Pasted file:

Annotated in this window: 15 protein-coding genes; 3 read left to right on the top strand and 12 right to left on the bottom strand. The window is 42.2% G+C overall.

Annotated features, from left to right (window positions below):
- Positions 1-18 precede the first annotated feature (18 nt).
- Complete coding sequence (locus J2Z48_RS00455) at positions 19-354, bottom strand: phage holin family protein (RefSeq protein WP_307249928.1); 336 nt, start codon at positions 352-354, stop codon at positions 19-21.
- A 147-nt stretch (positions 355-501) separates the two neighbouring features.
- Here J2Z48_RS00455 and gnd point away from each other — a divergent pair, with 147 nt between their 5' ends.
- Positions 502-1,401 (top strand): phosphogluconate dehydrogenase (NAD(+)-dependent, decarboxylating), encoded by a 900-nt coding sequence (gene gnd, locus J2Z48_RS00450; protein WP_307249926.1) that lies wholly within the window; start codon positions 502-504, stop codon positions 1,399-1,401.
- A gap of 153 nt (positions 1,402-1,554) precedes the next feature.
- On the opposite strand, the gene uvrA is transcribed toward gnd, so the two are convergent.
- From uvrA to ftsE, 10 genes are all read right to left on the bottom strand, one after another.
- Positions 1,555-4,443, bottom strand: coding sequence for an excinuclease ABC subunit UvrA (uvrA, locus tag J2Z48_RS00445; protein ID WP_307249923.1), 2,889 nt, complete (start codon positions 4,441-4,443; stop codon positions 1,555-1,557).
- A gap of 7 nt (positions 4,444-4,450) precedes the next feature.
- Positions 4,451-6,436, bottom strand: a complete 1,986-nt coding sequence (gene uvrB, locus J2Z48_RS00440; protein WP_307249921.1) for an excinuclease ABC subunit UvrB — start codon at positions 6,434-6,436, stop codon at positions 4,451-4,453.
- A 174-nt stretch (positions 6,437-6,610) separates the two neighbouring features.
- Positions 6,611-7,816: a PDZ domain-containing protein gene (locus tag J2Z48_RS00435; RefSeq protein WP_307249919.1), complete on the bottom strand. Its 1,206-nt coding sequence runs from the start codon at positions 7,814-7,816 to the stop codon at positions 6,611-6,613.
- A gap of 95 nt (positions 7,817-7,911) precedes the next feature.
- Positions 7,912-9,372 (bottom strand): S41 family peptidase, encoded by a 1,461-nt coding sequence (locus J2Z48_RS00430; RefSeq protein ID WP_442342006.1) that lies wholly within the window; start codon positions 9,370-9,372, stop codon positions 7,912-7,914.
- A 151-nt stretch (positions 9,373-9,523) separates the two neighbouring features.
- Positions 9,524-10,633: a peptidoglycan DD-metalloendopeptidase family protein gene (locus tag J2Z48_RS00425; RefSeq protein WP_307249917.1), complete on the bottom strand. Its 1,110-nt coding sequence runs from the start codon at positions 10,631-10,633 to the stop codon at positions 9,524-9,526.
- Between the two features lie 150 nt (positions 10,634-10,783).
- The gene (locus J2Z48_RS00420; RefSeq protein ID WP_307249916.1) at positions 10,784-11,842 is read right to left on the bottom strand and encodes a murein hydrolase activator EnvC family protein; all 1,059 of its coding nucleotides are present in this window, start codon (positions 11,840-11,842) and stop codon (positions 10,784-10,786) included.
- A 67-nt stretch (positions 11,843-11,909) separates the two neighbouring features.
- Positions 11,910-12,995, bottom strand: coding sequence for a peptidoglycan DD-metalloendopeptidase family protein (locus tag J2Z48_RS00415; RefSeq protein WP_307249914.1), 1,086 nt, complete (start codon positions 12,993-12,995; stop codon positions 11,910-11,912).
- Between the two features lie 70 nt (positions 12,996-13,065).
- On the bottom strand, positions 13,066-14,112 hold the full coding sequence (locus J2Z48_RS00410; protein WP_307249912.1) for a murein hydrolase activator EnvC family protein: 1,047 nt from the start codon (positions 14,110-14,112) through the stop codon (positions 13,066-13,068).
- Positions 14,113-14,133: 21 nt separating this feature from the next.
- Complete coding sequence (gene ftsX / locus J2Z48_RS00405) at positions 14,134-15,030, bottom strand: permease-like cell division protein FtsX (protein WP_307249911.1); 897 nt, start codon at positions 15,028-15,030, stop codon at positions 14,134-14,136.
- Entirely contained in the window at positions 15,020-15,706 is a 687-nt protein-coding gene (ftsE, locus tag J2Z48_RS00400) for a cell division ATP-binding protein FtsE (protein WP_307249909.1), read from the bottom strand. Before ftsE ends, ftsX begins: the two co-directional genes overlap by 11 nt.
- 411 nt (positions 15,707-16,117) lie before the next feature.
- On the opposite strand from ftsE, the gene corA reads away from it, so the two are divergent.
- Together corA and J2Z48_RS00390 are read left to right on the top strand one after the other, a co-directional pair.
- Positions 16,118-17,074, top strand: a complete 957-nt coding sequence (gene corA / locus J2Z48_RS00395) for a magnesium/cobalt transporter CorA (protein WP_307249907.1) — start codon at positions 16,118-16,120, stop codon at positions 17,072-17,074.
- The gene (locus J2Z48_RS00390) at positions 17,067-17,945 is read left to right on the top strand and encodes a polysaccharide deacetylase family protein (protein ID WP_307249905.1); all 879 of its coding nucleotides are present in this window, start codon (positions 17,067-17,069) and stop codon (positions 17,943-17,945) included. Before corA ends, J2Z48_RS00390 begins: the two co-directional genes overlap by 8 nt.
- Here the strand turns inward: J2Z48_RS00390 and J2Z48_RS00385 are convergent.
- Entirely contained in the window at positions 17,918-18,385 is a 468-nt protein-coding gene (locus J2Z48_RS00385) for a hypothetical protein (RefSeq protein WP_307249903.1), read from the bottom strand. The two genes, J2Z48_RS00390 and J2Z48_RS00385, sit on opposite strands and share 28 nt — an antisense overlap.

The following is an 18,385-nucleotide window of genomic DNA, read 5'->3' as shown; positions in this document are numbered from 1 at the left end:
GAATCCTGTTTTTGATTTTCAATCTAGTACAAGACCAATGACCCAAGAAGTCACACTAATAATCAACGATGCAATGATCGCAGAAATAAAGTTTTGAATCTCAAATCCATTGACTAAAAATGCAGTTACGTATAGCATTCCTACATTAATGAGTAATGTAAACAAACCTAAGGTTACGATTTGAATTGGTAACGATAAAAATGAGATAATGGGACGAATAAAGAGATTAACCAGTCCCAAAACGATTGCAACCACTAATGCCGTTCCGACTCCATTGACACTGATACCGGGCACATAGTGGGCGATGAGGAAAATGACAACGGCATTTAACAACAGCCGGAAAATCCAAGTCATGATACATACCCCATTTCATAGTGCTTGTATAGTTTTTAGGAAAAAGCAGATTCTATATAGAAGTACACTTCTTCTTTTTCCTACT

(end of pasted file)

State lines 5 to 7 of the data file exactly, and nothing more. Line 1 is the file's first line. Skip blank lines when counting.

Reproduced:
- A 147-nt stretch (positions 355-501) separates the two neighbouring features.
- Here J2Z48_RS00455 and gnd point away from each other — a divergent pair, with 147 nt between their 5' ends.
- Positions 502-1,401 (top strand): phosphogluconate dehydrogenase (NAD(+)-dependent, decarboxylating), encoded by a 900-nt coding sequence (gene gnd, locus J2Z48_RS00450; protein WP_307249926.1) that lies wholly within the window; start codon positions 502-504, stop codon positions 1,399-1,401.